Some people with depression may choose to get a dog or cat so that, like with plants, they have a living being to look after besides themselves. Not only can people with anxiety and depression care for pets, but studies actually show that pets help people with these mental health conditions by keeping them focused on the present and giving them tasks to do, like feeding the animal or going for a walk.
Pet ownership can also be good for people with attention deficit hyperactivity disorder (ADHD), especially in child development, because dogs have the ability to detect anxiety or stress. The animal can have a calming effect on its owner and encourage the development of social skills.
Establishing Structure and Responsibility After Rehab
An essential part of the recovery process is establishing structure in daily life after rehab. Having a well-defined routine helps you fill your free time in healthy ways, reducing the likelihood of a relapse. The benefits of developing a strong routine and maintaining a sense of responsibility during recovery can include:
- Practicing self-control
- Establishing a new normal day-to-day
- Having better self-esteem and confidence
- Keeping busy in a healthy way
Reaping these benefits of a structure in your day-to-day life means less time to focus on missing substances or returning to old habits.
Helpful Strategies for Building New Habits
Building a new habit and routine after rehab takes some time. On average, it takes 66 days to form a new habit, which means you need to commit to your newfound routine for at least 2 months before it becomes ingrained. Here are some useful tips and strategies for building and maintaining healthy habits after rehab and beyond.
Create a Plan
Having a clear trajectory for a project or habit helps you stay on track because you know what you’re working toward. For example, when plant parenting, create a plan for planting your garden in the spring. Stick to a schedule for watering it and weeding, and include in the plan when you should expect to start seeing results.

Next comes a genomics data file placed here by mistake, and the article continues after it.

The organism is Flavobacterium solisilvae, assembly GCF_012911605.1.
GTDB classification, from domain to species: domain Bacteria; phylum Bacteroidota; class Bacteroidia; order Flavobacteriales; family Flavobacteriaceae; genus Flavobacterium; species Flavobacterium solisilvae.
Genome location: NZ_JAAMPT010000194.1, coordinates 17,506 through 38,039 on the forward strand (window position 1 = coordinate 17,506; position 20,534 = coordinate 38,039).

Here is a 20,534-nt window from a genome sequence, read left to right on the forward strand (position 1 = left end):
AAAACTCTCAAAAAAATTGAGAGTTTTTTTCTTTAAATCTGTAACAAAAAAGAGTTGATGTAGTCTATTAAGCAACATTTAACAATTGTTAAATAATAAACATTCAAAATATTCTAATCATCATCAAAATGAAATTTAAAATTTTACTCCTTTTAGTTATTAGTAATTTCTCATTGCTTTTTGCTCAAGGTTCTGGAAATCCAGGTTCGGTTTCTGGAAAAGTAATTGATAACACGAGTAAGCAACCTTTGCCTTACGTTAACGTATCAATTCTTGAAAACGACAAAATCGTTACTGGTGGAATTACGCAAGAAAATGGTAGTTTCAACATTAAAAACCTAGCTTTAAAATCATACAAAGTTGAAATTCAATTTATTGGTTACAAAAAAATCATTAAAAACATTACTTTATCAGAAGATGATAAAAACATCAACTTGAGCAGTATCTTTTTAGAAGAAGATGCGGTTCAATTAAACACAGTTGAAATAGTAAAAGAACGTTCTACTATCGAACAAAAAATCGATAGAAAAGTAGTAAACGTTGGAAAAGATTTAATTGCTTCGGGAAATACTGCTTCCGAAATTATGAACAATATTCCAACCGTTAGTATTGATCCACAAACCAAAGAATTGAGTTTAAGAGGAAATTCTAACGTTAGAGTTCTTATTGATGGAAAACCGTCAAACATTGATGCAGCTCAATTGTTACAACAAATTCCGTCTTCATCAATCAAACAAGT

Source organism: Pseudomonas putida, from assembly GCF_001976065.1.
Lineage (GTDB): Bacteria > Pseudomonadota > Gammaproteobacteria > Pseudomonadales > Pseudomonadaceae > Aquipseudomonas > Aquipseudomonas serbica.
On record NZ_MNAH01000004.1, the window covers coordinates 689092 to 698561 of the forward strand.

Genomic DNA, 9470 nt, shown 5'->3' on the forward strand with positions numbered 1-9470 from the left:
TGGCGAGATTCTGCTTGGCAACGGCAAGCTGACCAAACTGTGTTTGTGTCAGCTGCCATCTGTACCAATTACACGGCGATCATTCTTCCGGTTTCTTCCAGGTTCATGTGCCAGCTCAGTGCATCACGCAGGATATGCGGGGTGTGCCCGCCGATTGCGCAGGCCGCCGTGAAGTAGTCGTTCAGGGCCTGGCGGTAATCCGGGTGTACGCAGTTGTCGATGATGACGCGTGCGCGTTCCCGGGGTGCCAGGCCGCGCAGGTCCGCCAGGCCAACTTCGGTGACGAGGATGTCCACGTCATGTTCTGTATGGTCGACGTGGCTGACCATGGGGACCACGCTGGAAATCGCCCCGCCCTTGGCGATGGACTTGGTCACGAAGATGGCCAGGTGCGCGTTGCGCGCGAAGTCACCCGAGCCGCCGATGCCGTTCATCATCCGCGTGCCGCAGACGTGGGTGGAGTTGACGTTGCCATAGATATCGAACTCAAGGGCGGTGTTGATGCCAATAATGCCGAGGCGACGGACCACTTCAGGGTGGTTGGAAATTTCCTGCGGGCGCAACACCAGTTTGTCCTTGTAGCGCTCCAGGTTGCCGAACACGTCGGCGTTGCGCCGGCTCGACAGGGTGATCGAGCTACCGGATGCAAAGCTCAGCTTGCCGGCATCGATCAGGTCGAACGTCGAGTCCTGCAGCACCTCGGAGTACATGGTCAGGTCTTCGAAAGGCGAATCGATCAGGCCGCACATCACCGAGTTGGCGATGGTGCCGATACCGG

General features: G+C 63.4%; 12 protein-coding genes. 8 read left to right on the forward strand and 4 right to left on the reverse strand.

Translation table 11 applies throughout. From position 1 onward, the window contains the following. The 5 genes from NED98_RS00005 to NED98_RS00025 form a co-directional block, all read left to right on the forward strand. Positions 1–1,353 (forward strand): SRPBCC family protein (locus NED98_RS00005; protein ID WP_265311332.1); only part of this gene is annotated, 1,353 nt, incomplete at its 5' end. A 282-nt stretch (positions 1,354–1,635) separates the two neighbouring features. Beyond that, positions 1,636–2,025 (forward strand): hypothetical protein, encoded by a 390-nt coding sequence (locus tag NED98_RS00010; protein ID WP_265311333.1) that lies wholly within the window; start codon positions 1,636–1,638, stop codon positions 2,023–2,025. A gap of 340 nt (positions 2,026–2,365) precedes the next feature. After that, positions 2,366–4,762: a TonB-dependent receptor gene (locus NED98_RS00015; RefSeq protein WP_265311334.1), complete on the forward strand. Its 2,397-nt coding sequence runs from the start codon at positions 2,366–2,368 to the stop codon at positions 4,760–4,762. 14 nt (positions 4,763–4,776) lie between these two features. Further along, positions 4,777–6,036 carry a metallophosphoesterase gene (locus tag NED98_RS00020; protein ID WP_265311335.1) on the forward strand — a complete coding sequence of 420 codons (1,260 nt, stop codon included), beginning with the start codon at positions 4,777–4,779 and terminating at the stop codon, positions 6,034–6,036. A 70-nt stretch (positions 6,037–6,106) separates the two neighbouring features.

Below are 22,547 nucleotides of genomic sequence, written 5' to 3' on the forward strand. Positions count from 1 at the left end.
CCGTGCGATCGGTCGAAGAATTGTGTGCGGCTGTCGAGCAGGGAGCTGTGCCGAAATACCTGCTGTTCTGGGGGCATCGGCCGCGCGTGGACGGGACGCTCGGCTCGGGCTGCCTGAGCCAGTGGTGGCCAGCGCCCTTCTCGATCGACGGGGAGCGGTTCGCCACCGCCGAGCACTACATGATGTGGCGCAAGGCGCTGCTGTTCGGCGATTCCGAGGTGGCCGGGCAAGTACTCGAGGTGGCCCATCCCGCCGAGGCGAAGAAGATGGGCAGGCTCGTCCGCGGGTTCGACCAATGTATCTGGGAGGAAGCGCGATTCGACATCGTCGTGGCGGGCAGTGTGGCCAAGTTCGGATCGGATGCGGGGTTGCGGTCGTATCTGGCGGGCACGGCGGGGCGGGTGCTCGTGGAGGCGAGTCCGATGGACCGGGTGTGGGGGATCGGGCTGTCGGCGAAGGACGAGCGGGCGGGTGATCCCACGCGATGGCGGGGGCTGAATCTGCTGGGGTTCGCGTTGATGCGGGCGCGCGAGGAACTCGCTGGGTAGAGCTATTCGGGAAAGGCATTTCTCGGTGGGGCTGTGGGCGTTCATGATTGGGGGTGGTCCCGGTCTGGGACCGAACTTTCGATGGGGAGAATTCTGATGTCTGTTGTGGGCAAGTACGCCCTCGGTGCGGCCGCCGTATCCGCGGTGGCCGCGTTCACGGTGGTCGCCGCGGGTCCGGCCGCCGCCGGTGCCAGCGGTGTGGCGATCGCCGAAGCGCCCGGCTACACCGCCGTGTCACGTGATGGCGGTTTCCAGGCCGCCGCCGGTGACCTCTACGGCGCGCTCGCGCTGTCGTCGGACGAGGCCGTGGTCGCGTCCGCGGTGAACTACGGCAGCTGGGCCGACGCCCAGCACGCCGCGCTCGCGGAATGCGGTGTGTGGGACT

Don’t Wait for Inspiration
If you’re waiting until the mood strikes or you feel inspired to participate in the activity that forms your new habit or routine, you’ll never get where you need to go. Staying on track and forming a habit efficiently requires you to choose to put in the work and meet the daily or weekly commitment, even in the moments when you don’t feel like doing it.
As mentioned, habits take time to form. Just like with plant parenting, the results aren’t instant, but they’re always worth it. Be patient in your recovery process and don’t give up on a new habit or routine just because you aren’t seeing the desired outcome immediately.
Seeking Support and Community in This New Chapter
Support networks are key to staying on track in your recovery. As you enter the new chapter of your life after rehab, find a group of like-minded individuals who’ll hold you accountable and check on you.
If you’re beginning your recovery journey and want to take the first step towards an inpatient or outpatient treatment program, FHE Health can help. Our team is available to take your call 24/7. Contact us today to learn more or receive immediate assistance from our trained caregivers.